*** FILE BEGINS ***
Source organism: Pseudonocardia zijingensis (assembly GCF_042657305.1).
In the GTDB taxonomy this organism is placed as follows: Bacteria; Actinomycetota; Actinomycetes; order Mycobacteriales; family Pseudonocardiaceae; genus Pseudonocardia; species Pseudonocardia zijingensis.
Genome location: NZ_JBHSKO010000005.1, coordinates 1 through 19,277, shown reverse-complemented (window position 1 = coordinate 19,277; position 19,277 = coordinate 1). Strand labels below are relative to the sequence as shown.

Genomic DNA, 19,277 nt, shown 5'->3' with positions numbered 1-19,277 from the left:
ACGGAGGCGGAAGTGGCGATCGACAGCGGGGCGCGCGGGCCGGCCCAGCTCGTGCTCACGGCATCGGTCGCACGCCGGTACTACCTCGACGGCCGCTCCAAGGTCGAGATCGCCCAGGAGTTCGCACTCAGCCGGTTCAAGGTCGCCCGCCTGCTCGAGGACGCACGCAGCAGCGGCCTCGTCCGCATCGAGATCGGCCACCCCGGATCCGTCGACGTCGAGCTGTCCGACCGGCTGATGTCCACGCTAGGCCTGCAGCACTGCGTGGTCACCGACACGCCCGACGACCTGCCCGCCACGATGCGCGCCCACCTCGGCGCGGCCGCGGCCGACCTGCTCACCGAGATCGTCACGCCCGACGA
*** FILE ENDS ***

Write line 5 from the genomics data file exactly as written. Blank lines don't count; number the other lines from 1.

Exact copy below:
ACGGAGGCGGAAGTGGCGATCGACAGCGGGGCGCGCGGGCCGGCCCAGCTCGTGCTCACGGCATCGGTCGCACGCCGGTACTACCTCGACGGCCGCTCCAAGGTCGAGATCGCCCAGGAGTTCGCACTCAGCCGGTTCAAGGTCGCCCGCCTGCTCGAGGACGCACGCAGCAGCGGCCTCGTCCGCATCGAGATCGGCCACCCCGGATCCGTCGACGTCGAGCTGTCCGACCGGCTGATGTCCACGCTAGGCCTGCAGCACTGCGTGGTCACCGACACGCCCGACGACCTGCCCGCCACGATGCGCGCCCACCTCGGCGCGGCCGCGGCCGACCTGCTCACCGAGATCGTCACGCCCGACGA